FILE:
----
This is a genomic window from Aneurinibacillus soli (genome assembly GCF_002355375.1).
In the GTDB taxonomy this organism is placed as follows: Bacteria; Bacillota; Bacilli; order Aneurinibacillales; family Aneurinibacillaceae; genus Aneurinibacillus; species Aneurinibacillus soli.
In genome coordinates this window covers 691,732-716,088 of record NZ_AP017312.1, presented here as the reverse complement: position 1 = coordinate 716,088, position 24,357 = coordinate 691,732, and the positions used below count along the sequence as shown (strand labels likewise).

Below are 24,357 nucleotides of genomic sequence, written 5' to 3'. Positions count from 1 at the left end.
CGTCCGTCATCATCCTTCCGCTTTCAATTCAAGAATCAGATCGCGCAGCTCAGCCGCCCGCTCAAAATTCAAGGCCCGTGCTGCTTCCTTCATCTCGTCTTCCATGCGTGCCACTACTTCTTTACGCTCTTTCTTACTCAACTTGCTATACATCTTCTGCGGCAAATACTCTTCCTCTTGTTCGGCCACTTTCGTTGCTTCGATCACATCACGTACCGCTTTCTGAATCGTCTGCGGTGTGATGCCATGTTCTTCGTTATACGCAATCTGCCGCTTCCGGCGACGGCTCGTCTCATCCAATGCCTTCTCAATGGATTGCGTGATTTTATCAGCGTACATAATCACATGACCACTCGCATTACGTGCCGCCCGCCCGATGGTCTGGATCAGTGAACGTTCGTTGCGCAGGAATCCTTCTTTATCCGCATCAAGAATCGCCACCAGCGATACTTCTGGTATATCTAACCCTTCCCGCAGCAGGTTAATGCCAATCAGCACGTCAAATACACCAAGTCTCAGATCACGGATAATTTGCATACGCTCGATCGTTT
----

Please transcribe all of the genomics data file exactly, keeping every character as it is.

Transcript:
This is a genomic window from Aneurinibacillus soli (genome assembly GCF_002355375.1).
In the GTDB taxonomy this organism is placed as follows: Bacteria; Bacillota; Bacilli; order Aneurinibacillales; family Aneurinibacillaceae; genus Aneurinibacillus; species Aneurinibacillus soli.
In genome coordinates this window covers 691,732-716,088 of record NZ_AP017312.1, presented here as the reverse complement: position 1 = coordinate 716,088, position 24,357 = coordinate 691,732, and the positions used below count along the sequence as shown (strand labels likewise).

Below are 24,357 nucleotides of genomic sequence, written 5' to 3'. Positions count from 1 at the left end.
CGTCCGTCATCATCCTTCCGCTTTCAATTCAAGAATCAGATCGCGCAGCTCAGCCGCCCGCTCAAAATTCAAGGCCCGTGCTGCTTCCTTCATCTCGTCTTCCATGCGTGCCACTACTTCTTTACGCTCTTTCTTACTCAACTTGCTATACATCTTCTGCGGCAAATACTCTTCCTCTTGTTCGGCCACTTTCGTTGCTTCGATCACATCACGTACCGCTTTCTGAATCGTCTGCGGTGTGATGCCATGTTCTTCGTTATACGCAATCTGCCGCTTCCGGCGACGGCTCGTCTCATCCAATGCCTTCTCAATGGATTGCGTGATTTTATCAGCGTACATAATCACATGACCACTCGCATTACGTGCCGCCCGCCCGATGGTCTGGATCAGTGAACGTTCGTTGCGCAGGAATCCTTCTTTATCCGCATCAAGAATCGCCACCAGCGATACTTCTGGTATATCTAACCCTTCCCGCAGCAGGTTAATGCCAATCAGCACGTCAAATACACCAAGTCTCAGATCACGGATAATTTGCATACGCTCGATCGTTT